Parallels with VM or Boot Camp?

richard13

macrumors 6502a
Original poster
Aug 1, 2008
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Sautee Nacoochee, GA
Hi all.

I am currently using Parallels 8 and have always used it with VMs in OS X. Currently I'm only using one VM for Windows 8.1 and really only use this VM for running Quicken and VPN for work.

However, I understand I can run Parallels using Boot Camp partition as the Windows environment instead of a VM file. One reason i'm interested in this is so that I have more flexibility with games that run better natively in Windows (specifically, World of Warcraft, SimCity, etc.).

Because I can't find any option to do so, I'm guessing I can't convert my VM to a Boot Camp partition? So I'll have to re-install Windows in Boot Camp right?

Am I really going to benefit from changing my current arrangement? Is running games in Windows via Boot Camp really that much better than natively in OSX?

Are there any downsides to using Boot Camp instead of a VM in this scenario?
 

maflynn

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Staff member
May 3, 2009
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I'm guessing I can't convert my VM to a Boot Camp partition? So I'll have to re-install Windows in Boot Camp right?
Correct you can use Parallels to access your bootcamp partition, but you cannot create a bootcamp partition from a Parallels VM


Am I really going to benefit from changing my current arrangement? Is running games in Windows via Boot Camp really that much better than natively in OSX?
Game playing is going to be better within running Windows natively then from Parallels. Its just the nature of the beast, you'll get the best performance booting straight into windows.

Are there any downsides to using Boot Camp instead of a VM in this scenario?
The only downside is that you have boot into it, i.e., leave OSX. By default OSX does not have the ability to write to NTFS so sharing data requires a little bit of more work.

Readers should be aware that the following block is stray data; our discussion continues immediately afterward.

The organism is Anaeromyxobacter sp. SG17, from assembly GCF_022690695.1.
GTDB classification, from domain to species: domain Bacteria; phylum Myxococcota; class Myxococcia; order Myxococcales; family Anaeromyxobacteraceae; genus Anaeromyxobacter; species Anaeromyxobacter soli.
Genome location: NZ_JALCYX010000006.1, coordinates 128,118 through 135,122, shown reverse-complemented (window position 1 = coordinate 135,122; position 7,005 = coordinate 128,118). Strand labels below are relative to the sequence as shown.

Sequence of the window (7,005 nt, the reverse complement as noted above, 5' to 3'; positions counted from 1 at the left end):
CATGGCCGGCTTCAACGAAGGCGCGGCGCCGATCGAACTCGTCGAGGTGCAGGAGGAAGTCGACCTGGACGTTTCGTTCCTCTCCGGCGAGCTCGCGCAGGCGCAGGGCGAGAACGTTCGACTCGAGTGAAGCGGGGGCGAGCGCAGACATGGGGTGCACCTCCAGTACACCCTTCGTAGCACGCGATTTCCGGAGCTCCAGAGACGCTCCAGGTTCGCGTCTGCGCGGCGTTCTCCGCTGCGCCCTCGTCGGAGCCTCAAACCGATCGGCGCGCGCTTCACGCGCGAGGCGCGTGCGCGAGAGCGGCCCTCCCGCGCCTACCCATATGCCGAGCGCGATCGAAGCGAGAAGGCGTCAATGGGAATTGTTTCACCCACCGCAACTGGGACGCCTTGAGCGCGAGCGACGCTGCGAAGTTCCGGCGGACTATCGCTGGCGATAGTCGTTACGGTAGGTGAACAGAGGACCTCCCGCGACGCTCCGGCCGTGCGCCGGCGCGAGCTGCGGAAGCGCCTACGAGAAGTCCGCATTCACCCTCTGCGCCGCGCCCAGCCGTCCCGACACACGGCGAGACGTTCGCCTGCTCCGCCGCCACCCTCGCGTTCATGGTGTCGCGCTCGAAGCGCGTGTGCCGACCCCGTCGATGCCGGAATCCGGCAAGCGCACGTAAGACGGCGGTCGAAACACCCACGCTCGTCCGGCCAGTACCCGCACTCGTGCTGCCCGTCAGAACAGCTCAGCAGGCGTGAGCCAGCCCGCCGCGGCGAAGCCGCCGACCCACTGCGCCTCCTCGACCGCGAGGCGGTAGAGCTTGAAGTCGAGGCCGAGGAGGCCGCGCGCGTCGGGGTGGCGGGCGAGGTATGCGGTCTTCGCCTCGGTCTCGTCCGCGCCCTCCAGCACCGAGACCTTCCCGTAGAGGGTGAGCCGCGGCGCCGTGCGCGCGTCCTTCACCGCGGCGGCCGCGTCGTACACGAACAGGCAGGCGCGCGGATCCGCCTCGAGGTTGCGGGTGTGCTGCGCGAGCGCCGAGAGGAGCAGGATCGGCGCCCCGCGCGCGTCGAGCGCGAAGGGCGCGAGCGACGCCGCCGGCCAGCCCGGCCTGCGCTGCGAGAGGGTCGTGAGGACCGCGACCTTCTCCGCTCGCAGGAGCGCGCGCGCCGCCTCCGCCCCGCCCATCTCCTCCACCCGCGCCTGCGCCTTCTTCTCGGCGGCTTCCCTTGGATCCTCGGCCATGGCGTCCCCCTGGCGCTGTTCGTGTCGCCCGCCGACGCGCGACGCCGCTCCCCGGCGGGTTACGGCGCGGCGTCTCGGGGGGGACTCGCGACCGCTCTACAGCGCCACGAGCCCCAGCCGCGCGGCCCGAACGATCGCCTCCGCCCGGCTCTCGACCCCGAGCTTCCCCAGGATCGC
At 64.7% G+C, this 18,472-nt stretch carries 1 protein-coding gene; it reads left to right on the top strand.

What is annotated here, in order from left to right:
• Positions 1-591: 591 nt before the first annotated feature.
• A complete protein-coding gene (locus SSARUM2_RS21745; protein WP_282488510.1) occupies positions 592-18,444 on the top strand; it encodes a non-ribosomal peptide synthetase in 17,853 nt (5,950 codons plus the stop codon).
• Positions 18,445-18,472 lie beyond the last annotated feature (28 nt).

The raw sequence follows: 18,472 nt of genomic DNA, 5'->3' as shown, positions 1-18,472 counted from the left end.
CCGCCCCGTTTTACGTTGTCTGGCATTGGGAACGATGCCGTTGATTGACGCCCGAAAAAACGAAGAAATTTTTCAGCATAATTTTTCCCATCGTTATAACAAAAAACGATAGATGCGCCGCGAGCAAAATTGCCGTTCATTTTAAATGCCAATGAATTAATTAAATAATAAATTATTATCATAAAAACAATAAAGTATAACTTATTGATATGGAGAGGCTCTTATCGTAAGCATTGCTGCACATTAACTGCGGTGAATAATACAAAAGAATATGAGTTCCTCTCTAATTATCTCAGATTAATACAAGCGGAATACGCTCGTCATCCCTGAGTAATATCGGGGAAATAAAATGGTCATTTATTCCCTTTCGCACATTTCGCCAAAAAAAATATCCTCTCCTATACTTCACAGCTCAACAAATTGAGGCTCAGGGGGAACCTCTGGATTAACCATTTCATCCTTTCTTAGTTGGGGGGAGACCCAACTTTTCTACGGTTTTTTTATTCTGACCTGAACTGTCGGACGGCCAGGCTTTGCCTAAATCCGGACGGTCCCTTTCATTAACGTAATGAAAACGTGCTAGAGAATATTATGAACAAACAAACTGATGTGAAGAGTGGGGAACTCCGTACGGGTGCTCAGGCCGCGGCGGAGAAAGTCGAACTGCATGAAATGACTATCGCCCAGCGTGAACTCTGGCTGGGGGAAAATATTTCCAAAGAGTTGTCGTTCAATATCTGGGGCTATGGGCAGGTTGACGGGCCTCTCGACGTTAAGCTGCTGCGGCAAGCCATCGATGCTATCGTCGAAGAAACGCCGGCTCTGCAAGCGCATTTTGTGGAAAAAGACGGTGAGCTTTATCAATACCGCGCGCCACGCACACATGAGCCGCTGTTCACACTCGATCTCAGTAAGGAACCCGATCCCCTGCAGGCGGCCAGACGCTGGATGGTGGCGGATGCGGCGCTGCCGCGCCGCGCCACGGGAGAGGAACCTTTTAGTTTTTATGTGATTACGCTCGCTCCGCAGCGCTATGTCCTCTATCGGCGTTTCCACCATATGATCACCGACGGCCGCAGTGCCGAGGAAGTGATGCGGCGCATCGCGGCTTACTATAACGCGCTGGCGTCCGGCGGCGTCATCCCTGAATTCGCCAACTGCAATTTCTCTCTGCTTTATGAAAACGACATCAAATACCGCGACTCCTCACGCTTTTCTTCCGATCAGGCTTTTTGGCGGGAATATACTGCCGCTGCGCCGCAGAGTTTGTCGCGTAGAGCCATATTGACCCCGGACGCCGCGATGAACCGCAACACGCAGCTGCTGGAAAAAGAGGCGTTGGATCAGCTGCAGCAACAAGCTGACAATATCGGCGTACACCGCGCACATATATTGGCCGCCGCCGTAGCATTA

takeshi74

macrumors 601
Feb 9, 2011
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Am I really going to benefit from changing my current arrangement? Is running games in Windows via Boot Camp really that much better than natively in OSX?
Yes because you're not running them natively in OSX. You're relying on Parallels and emulation always comes with overhead. No overhead with Boot Camp.
 

laserfan

macrumors member
Jul 13, 2012
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0
By default OSX does not have the ability to write to NTFS so sharing data requires a little bit of more work.
I noticed when studying BC that BCAssistant makes a MS-DOS (FAT) USB stick and BOOTCAMP partition to install Windows, then the Windows setup apparently re-formats BOOTCAMP from FAT to NTFS.

So do I assume that any sharing of files on a Boot Camp Mac means either another partition that is FAT or FAT32 so both OSes can access it, or perhaps a networked drive?
 

maflynn

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May 3, 2009
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So do I assume that any sharing of files on a Boot Camp Mac means either another partition that is FAT or FAT32 so both OSes can access it, or perhaps a networked drive?
The easiest way I found to share files between bootcamp and osx was to use dropbox. Before that I used a USB thumb drive.